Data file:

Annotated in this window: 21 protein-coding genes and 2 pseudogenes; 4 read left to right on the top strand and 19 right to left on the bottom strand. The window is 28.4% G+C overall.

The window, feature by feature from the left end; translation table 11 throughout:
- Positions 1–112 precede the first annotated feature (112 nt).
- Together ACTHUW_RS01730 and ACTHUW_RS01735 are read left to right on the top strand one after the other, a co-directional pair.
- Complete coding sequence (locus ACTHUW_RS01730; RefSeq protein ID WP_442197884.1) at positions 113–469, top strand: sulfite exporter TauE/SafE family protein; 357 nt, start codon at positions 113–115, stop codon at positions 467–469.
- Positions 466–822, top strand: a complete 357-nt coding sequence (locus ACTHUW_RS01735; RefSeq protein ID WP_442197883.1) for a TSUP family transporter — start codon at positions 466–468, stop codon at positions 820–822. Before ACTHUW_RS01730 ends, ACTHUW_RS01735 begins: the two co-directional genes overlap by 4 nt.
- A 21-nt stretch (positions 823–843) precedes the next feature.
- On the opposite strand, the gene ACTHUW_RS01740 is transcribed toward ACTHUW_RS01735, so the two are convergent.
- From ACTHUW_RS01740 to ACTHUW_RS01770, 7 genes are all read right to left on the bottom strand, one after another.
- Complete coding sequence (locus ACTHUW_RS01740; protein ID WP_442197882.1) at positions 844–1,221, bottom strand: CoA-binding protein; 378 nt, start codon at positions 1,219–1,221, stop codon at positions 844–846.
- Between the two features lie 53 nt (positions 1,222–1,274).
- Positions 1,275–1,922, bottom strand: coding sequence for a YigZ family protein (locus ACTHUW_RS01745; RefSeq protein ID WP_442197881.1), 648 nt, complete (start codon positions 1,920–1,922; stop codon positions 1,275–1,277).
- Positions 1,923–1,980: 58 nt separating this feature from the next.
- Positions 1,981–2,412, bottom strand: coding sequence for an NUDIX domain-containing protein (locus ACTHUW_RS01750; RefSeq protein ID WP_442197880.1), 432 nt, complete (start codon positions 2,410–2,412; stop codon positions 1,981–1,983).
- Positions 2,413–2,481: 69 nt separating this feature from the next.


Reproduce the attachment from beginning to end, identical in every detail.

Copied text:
Annotated in this window: 21 protein-coding genes and 2 pseudogenes; 4 read left to right on the top strand and 19 right to left on the bottom strand. The window is 28.4% G+C overall.

The window, feature by feature from the left end; translation table 11 throughout:
- Positions 1–112 precede the first annotated feature (112 nt).
- Together ACTHUW_RS01730 and ACTHUW_RS01735 are read left to right on the top strand one after the other, a co-directional pair.
- Complete coding sequence (locus ACTHUW_RS01730; RefSeq protein ID WP_442197884.1) at positions 113–469, top strand: sulfite exporter TauE/SafE family protein; 357 nt, start codon at positions 113–115, stop codon at positions 467–469.
- Positions 466–822, top strand: a complete 357-nt coding sequence (locus ACTHUW_RS01735; RefSeq protein ID WP_442197883.1) for a TSUP family transporter — start codon at positions 466–468, stop codon at positions 820–822. Before ACTHUW_RS01730 ends, ACTHUW_RS01735 begins: the two co-directional genes overlap by 4 nt.
- A 21-nt stretch (positions 823–843) precedes the next feature.
- On the opposite strand, the gene ACTHUW_RS01740 is transcribed toward ACTHUW_RS01735, so the two are convergent.
- From ACTHUW_RS01740 to ACTHUW_RS01770, 7 genes are all read right to left on the bottom strand, one after another.
- Complete coding sequence (locus ACTHUW_RS01740; protein ID WP_442197882.1) at positions 844–1,221, bottom strand: CoA-binding protein; 378 nt, start codon at positions 1,219–1,221, stop codon at positions 844–846.
- Between the two features lie 53 nt (positions 1,222–1,274).
- Positions 1,275–1,922, bottom strand: coding sequence for a YigZ family protein (locus ACTHUW_RS01745; RefSeq protein ID WP_442197881.1), 648 nt, complete (start codon positions 1,920–1,922; stop codon positions 1,275–1,277).
- Positions 1,923–1,980: 58 nt separating this feature from the next.
- Positions 1,981–2,412, bottom strand: coding sequence for an NUDIX domain-containing protein (locus ACTHUW_RS01750; RefSeq protein ID WP_442197880.1), 432 nt, complete (start codon positions 2,410–2,412; stop codon positions 1,981–1,983).
- Positions 2,413–2,481: 69 nt separating this feature from the next.